This strategy may not prove straightforward, however. Pension funds generally prefer long-term, lower risk opportunities, making them more inclined to invest in established infrastructure than new projects. Private equity investors, by contrast, have been prepared to shoulder greater development and construction risk but expect commensurate returns and the opportunity for exit post-construction and after the initial provision of service – often by selling newly built assets to longer-term investors like pension funds. As a result, ministers may need to adjust their aim, in the short term at least.
To secure private as well as foreign capital interest, the government must offer more concrete information about investment opportunities. There needs to be absolute transparency, particularly on risk-reward formulae.
Risk is often pivotal when it comes to securing investment from foreign wealth funds, as was the case with Chinese investment in Hinkley. Favourable terms may well be demanded when large quantities of capital are at stake.
The government responded to the need for certainty over future electricity pricing for Hinkley, so perhaps it is ready to consider a broader range of guarantees for other pressing infrastructure projects. The Thames Tideway Tunnel, London’s £4.2bn "super sewer", provides another example, where the government underwrote risks that have low probability but high financial impact.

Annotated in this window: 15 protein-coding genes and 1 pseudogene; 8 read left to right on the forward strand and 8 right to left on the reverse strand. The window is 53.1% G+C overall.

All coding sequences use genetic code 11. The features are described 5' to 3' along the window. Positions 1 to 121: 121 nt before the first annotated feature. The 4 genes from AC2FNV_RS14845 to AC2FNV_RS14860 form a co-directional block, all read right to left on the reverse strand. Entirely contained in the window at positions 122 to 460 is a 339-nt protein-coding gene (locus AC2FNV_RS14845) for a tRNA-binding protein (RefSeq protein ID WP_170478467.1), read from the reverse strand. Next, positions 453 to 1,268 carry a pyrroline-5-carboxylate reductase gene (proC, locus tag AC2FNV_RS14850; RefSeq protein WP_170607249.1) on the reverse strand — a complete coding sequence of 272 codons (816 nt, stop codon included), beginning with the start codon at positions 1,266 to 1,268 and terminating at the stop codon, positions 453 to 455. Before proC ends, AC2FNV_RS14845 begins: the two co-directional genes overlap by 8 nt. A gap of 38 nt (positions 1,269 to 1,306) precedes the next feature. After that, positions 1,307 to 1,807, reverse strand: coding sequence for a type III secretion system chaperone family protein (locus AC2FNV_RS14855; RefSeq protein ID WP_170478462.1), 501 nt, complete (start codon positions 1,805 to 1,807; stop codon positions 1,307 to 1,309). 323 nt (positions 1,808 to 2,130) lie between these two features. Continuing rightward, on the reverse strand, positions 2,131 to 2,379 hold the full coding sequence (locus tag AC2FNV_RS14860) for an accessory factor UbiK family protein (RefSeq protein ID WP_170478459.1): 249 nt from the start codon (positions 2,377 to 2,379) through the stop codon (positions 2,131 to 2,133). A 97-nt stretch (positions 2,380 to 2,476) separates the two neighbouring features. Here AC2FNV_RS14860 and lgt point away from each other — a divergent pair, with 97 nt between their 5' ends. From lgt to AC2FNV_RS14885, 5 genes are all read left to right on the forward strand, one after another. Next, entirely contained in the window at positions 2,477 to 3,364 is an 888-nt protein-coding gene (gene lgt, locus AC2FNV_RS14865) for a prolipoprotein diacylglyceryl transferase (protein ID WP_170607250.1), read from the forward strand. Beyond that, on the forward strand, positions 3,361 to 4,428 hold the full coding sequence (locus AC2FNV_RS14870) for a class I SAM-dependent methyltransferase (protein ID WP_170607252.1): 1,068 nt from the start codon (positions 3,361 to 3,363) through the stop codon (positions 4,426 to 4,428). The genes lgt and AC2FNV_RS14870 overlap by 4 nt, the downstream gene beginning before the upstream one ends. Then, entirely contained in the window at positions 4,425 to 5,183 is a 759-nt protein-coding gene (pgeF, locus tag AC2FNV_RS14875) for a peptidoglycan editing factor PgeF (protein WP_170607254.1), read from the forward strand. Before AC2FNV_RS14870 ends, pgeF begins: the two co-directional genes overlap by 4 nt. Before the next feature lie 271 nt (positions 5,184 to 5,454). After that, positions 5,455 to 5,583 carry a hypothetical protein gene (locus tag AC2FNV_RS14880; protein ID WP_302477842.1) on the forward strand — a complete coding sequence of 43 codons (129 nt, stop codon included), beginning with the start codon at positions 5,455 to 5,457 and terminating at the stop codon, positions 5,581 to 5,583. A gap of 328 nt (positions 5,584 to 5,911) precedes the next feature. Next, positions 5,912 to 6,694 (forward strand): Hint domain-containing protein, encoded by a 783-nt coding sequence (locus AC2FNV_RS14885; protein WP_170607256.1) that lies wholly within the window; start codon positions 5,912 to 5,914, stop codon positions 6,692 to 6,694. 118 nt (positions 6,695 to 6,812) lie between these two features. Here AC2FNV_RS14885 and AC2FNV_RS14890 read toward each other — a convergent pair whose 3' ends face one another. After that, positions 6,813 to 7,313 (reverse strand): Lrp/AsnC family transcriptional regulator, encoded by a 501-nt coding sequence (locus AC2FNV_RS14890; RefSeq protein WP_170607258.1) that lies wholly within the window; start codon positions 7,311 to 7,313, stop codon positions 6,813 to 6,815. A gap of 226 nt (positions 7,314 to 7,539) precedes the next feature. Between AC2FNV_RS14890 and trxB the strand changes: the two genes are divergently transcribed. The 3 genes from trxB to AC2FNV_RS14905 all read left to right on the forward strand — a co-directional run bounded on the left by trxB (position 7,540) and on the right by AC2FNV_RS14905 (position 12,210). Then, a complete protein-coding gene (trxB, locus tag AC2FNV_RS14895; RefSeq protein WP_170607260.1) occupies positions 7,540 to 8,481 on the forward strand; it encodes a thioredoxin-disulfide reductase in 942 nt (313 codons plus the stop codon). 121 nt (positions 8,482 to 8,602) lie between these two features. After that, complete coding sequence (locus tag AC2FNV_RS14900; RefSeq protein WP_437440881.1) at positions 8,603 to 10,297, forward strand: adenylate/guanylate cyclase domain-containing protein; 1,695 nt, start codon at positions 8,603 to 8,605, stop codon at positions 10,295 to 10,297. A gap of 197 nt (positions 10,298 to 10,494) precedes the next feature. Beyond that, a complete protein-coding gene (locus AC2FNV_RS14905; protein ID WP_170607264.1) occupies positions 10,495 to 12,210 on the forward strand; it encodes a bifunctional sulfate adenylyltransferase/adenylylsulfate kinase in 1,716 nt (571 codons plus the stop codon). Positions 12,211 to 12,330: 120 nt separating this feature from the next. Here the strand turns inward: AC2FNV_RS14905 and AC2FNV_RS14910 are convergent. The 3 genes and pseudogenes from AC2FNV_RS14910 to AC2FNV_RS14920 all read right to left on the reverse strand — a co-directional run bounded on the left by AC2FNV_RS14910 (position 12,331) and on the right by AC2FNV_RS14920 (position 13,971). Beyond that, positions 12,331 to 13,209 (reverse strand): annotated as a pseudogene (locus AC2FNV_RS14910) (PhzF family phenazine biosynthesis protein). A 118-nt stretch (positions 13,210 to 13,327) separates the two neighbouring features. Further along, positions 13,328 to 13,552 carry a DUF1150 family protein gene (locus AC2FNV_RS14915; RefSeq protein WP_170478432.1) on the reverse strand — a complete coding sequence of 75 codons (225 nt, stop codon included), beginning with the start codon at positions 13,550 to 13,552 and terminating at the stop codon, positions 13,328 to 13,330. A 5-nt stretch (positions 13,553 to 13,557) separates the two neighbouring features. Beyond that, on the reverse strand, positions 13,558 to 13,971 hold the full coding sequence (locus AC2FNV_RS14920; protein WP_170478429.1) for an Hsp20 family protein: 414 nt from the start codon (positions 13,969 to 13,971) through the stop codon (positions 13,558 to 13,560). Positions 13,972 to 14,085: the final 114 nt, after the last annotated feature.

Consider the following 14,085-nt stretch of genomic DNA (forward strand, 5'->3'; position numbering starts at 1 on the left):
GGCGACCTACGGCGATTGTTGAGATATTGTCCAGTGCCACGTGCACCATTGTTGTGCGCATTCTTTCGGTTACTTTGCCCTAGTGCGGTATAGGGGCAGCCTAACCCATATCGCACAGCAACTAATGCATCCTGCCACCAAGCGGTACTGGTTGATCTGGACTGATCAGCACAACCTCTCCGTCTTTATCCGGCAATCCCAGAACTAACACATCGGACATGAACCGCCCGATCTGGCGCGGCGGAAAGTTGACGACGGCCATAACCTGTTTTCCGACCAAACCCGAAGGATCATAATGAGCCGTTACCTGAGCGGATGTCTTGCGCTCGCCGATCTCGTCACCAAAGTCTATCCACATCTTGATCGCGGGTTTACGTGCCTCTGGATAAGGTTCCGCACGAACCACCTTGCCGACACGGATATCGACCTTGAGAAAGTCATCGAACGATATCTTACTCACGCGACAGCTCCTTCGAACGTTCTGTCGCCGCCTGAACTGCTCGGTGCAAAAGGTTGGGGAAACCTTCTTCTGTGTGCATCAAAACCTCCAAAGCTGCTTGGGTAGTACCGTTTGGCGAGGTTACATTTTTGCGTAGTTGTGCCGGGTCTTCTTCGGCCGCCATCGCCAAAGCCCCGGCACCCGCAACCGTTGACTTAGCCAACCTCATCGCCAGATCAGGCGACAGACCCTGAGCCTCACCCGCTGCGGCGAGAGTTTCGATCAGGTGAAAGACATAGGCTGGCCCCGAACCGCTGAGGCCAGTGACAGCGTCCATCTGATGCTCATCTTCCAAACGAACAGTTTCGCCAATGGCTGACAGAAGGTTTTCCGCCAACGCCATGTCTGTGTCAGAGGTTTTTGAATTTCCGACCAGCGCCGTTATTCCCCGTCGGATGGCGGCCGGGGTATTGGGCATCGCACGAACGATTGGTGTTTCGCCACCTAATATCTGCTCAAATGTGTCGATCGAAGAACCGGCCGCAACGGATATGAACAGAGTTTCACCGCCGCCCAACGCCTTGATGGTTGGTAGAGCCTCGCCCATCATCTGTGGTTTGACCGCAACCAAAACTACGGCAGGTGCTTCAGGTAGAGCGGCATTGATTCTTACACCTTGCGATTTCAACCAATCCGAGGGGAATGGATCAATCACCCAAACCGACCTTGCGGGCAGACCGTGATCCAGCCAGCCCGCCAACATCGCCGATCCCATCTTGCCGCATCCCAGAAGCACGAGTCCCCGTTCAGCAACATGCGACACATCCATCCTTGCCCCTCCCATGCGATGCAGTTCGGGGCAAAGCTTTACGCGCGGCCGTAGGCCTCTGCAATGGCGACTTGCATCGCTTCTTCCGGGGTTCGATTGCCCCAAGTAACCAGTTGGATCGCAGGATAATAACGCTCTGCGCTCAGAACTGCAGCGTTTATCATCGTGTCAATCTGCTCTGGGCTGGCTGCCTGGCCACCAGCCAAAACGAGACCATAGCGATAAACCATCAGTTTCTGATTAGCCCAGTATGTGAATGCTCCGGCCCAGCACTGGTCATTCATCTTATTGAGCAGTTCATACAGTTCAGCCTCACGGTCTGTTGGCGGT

Financing smaller projects is another challenge. As Sir John Armitt, deputy chair of the National Infrastructure Commission, has pointed out, smaller schemes often have more immediate impact than headline mega-schemes. They are typically more quickly delivered, yielding both a short-term stimulus to the economy and a long-term productivity benefit. The chancellor too has said he favours modest projects with high impact, such as removing road bottlenecks.
City bonds are one approach. Number 10 is reportedly looking at whether Manchester and Birmingham, with newly empowered mayors, can be allowed to issue their own bonds.